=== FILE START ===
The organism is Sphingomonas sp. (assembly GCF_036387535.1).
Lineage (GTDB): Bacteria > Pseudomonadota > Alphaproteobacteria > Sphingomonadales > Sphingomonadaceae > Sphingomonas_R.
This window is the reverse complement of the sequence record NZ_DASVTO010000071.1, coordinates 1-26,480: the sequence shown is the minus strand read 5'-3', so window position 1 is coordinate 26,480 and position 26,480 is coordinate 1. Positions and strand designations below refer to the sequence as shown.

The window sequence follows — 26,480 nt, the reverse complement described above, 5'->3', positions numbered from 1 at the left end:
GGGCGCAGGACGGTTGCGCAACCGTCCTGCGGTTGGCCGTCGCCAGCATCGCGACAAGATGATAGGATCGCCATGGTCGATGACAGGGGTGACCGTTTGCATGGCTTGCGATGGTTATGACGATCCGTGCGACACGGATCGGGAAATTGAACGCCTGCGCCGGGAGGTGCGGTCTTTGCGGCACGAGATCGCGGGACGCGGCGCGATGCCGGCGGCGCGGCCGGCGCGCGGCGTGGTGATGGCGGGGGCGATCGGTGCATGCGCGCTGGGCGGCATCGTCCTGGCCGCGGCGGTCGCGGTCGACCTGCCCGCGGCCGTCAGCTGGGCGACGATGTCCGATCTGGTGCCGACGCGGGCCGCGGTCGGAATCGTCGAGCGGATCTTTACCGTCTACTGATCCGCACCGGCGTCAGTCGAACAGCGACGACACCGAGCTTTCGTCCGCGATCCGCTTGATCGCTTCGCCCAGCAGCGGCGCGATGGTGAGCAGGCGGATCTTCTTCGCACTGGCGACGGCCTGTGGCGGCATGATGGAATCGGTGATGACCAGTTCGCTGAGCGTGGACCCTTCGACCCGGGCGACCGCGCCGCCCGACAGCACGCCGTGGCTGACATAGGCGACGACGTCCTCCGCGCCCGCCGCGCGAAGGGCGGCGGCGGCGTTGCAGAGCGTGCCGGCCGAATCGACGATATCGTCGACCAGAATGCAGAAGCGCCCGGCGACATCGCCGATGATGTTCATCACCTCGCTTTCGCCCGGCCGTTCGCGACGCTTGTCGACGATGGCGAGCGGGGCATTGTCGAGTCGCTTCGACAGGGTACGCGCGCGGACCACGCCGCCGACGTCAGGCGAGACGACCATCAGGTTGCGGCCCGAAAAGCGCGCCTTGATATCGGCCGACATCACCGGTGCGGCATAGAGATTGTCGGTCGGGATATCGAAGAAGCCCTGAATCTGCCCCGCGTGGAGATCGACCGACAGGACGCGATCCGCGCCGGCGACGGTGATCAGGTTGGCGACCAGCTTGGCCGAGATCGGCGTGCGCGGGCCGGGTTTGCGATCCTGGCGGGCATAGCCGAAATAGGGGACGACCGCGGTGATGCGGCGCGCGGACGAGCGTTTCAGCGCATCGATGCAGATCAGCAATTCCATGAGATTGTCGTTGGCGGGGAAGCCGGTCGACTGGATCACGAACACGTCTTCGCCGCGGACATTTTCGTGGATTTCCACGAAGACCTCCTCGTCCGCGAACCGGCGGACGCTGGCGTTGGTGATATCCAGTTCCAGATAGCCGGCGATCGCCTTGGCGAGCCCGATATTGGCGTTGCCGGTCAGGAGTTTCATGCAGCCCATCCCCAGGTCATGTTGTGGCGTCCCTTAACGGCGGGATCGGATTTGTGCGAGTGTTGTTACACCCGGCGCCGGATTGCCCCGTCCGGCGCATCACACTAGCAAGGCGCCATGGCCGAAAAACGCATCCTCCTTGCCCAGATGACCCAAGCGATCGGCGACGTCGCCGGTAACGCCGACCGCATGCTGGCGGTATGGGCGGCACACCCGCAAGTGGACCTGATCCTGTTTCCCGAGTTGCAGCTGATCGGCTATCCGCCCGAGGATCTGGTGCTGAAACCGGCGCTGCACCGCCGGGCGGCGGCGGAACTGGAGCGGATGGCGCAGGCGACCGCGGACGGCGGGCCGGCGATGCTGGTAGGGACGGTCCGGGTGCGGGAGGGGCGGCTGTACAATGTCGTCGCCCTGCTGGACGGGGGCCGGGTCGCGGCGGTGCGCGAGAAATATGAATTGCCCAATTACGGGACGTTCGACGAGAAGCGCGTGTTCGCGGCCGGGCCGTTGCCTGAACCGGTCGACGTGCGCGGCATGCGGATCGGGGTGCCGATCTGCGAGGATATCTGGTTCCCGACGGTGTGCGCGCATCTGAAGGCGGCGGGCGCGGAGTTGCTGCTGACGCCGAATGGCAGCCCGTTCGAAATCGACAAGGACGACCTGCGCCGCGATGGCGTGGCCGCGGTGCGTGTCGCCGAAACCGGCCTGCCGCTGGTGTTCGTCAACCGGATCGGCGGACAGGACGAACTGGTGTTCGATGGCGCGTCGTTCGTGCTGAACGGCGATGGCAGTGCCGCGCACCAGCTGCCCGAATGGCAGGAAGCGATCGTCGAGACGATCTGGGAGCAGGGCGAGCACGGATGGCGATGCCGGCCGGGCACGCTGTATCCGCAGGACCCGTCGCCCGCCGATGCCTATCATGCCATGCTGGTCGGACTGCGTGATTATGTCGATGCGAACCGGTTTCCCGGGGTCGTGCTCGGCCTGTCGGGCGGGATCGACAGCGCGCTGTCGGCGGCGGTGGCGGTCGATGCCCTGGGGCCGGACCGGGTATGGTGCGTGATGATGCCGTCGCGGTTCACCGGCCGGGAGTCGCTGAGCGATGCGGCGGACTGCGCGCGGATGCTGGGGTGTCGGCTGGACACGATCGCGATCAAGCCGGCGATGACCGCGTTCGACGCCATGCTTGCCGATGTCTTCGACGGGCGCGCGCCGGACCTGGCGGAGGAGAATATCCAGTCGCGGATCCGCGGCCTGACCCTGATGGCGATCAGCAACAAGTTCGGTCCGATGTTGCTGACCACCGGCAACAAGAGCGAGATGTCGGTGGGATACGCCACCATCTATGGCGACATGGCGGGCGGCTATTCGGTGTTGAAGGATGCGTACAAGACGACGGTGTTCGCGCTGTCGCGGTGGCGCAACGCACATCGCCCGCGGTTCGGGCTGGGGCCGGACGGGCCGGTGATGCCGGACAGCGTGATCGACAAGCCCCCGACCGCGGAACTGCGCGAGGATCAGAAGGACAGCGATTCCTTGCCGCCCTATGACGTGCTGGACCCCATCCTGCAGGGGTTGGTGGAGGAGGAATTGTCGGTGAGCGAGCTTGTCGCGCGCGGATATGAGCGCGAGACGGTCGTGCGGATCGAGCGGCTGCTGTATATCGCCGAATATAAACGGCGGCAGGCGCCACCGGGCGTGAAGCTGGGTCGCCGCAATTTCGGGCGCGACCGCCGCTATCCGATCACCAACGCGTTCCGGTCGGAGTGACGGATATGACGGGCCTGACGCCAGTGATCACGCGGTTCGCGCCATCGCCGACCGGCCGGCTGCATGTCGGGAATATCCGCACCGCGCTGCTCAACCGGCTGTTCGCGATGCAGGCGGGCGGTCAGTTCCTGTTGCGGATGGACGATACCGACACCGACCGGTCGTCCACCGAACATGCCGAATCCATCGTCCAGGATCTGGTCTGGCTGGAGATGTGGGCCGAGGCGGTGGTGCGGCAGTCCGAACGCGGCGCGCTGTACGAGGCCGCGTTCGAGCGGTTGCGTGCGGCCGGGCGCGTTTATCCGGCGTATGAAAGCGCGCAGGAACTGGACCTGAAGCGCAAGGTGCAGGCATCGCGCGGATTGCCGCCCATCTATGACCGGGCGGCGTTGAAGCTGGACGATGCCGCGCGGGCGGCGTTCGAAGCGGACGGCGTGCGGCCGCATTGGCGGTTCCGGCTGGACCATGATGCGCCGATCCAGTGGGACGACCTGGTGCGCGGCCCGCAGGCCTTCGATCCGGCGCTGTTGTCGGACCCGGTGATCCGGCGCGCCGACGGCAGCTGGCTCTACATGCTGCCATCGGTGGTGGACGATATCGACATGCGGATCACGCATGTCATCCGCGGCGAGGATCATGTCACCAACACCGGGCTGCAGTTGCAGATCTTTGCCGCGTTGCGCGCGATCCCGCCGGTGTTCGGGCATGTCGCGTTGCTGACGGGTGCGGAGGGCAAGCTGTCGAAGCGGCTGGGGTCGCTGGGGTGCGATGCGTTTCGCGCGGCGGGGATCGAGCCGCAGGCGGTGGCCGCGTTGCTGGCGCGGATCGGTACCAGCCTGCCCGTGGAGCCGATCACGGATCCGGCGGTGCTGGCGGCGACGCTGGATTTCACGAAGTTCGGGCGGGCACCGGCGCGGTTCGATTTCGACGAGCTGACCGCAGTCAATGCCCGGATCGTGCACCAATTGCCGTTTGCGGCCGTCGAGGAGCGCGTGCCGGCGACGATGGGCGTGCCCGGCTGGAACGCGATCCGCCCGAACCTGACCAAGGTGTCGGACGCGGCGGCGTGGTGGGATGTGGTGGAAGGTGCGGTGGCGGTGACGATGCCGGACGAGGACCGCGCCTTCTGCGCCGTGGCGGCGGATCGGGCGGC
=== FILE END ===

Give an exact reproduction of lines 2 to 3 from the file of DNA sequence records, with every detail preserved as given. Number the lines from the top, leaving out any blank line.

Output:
Lineage (GTDB): Bacteria > Pseudomonadota > Alphaproteobacteria > Sphingomonadales > Sphingomonadaceae > Sphingomonas_R.
This window is the reverse complement of the sequence record NZ_DASVTO010000071.1, coordinates 1-26,480: the sequence shown is the minus strand read 5'-3', so window position 1 is coordinate 26,480 and position 26,480 is coordinate 1. Positions and strand designations below refer to the sequence as shown.